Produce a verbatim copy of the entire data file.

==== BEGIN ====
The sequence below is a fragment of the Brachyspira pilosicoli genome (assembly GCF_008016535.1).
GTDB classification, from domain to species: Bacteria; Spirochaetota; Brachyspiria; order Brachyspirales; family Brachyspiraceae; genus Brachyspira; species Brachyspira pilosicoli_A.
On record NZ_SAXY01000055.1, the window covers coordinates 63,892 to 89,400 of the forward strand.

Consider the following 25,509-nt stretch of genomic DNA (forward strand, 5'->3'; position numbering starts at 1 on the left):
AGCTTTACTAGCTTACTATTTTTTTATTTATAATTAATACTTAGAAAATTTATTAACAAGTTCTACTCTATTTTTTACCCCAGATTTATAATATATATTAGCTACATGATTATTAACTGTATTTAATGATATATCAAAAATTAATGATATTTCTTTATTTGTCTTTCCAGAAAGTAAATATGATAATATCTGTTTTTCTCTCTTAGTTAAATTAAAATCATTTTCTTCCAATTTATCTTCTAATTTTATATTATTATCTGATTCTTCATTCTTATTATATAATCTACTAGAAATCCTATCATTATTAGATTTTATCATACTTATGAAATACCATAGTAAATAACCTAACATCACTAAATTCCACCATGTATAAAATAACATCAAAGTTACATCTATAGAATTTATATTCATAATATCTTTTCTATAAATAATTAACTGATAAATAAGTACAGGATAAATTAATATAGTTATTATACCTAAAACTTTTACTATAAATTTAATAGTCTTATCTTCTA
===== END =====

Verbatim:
The sequence below is a fragment of the Brachyspira pilosicoli genome (assembly GCF_008016535.1).
GTDB classification, from domain to species: Bacteria; Spirochaetota; Brachyspiria; order Brachyspirales; family Brachyspiraceae; genus Brachyspira; species Brachyspira pilosicoli_A.
On record NZ_SAXY01000055.1, the window covers coordinates 63,892 to 89,400 of the forward strand.

Consider the following 25,509-nt stretch of genomic DNA (forward strand, 5'->3'; position numbering starts at 1 on the left):
AGCTTTACTAGCTTACTATTTTTTTATTTATAATTAATACTTAGAAAATTTATTAACAAGTTCTACTCTATTTTTTACCCCAGATTTATAATATATATTAGCTACATGATTATTAACTGTATTTAATGATATATCAAAAATTAATGATATTTCTTTATTTGTCTTTCCAGAAAGTAAATATGATAATATCTGTTTTTCTCTCTTAGTTAAATTAAAATCATTTTCTTCCAATTTATCTTCTAATTTTATATTATTATCTGATTCTTCATTCTTATTATATAATCTACTAGAAATCCTATCATTATTAGATTTTATCATACTTATGAAATACCATAGTAAATAACCTAACATCACTAAATTCCACCATGTATAAAATAACATCAAAGTTACATCTATAGAATTTATATTCATAATATCTTTTCTATAAATAATTAACTGATAAATAAGTACAGGATAAATTAATATAGTTATTATACCTAAAACTTTTACTATAAATTTAATAGTCTTATCTTCTA